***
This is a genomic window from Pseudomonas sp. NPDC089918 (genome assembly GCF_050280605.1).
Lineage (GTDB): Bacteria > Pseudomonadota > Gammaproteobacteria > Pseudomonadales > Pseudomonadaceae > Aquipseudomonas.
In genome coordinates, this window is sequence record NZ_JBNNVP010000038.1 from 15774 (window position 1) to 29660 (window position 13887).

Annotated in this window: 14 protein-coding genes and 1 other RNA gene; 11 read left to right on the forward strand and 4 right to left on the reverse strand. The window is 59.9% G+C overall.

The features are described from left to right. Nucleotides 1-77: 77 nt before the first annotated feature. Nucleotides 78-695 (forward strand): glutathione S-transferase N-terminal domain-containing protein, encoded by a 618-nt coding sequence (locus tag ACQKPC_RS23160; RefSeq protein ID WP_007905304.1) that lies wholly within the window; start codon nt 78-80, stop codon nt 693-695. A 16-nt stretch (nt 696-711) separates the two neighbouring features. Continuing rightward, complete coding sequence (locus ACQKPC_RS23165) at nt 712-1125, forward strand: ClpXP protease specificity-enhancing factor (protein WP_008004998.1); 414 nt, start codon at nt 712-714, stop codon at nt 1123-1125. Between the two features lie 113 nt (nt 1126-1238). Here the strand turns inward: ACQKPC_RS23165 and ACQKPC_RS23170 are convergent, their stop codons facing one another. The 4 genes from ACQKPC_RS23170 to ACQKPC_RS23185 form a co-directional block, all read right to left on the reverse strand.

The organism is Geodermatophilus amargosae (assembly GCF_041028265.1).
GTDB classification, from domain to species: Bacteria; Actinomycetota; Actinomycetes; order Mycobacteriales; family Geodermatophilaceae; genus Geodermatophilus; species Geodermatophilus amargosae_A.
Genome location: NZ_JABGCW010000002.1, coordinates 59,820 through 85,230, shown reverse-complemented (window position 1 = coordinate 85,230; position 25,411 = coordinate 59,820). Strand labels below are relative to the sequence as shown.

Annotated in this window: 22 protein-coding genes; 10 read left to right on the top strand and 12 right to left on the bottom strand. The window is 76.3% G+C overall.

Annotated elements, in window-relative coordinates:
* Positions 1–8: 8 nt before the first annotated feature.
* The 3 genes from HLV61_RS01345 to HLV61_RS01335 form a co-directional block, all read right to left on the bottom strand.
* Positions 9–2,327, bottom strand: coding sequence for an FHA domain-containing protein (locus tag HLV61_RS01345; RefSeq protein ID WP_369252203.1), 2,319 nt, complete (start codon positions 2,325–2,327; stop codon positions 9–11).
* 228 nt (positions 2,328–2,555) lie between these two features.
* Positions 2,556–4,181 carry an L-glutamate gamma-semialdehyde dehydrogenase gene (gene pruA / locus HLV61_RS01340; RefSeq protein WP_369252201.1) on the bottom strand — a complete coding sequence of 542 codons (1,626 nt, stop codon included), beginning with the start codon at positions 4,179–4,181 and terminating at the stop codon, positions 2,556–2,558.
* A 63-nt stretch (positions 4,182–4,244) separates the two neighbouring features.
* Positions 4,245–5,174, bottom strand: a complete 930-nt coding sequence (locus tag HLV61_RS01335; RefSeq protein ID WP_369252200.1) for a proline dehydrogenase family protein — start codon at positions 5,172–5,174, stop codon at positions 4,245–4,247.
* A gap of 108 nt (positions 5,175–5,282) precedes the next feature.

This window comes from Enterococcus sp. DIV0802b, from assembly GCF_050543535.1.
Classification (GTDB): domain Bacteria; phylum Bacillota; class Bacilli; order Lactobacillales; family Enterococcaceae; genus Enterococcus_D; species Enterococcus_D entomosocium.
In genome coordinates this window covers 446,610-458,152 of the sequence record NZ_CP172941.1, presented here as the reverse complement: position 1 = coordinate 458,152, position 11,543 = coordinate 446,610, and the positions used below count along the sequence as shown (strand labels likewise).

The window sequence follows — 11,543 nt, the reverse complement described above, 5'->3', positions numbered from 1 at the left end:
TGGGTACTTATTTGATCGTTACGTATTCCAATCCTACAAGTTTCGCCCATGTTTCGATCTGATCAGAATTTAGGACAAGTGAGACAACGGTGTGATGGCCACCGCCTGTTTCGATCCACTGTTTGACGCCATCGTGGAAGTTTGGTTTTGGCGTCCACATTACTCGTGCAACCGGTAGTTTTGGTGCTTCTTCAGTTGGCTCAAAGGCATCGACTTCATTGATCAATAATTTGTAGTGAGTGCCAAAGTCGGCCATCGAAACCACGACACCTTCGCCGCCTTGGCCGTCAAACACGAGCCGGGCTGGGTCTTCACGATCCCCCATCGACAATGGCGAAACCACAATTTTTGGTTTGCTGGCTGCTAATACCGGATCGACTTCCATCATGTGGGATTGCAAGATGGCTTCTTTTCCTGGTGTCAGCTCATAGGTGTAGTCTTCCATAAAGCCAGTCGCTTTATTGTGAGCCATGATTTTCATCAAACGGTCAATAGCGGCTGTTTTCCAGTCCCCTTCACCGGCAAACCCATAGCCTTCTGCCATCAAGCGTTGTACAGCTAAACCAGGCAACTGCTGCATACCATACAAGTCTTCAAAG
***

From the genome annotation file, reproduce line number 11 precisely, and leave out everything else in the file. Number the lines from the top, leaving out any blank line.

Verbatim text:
* Positions 1–8: 8 nt before the first annotated feature.